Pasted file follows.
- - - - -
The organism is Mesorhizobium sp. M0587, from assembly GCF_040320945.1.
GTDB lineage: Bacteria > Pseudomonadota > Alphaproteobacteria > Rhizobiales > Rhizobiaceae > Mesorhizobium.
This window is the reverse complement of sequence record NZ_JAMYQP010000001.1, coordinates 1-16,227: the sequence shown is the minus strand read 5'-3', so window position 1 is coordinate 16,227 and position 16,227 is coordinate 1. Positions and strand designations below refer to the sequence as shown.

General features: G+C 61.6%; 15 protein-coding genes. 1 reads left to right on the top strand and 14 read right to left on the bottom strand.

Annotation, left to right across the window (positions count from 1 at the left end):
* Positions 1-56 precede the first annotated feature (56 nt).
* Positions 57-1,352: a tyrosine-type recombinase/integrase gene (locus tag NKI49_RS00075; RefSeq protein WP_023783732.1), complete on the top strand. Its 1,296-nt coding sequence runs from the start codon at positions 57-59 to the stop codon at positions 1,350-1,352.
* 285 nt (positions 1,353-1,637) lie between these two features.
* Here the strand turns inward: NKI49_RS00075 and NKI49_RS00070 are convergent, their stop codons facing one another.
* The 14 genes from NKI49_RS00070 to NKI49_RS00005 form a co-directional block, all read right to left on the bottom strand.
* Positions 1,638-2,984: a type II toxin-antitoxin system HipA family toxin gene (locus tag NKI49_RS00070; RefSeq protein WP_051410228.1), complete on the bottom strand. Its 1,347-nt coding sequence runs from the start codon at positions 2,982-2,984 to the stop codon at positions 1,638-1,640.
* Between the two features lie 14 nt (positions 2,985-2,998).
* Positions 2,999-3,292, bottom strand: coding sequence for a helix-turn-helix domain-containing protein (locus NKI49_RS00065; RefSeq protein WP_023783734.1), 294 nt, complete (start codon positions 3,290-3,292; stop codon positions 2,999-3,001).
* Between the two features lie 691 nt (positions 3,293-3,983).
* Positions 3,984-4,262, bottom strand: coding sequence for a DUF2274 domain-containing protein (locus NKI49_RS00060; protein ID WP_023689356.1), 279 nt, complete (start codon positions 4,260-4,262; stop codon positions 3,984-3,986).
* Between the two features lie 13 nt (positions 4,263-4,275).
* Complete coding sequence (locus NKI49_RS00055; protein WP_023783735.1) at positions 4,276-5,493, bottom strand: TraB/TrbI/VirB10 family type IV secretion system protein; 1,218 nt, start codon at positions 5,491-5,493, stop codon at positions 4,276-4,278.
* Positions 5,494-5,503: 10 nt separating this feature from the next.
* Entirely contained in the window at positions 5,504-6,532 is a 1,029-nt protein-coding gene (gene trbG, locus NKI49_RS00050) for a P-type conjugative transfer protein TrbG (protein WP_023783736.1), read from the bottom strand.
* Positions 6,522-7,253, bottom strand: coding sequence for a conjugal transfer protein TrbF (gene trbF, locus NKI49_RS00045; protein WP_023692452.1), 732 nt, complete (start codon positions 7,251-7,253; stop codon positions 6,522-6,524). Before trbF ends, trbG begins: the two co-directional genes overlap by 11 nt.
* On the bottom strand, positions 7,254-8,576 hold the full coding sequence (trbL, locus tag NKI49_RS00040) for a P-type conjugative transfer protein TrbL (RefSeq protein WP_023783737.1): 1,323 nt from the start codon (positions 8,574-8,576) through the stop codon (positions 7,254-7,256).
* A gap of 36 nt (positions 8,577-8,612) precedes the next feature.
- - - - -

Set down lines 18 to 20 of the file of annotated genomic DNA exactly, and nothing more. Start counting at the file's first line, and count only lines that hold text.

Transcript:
* Positions 5,494-5,503: 10 nt separating this feature from the next.
* Entirely contained in the window at positions 5,504-6,532 is a 1,029-nt protein-coding gene (gene trbG, locus NKI49_RS00050) for a P-type conjugative transfer protein TrbG (protein WP_023783736.1), read from the bottom strand.
* Positions 6,522-7,253, bottom strand: coding sequence for a conjugal transfer protein TrbF (gene trbF, locus NKI49_RS00045; protein WP_023692452.1), 732 nt, complete (start codon positions 7,251-7,253; stop codon positions 6,522-6,524). Before trbF ends, trbG begins: the two co-directional genes overlap by 11 nt.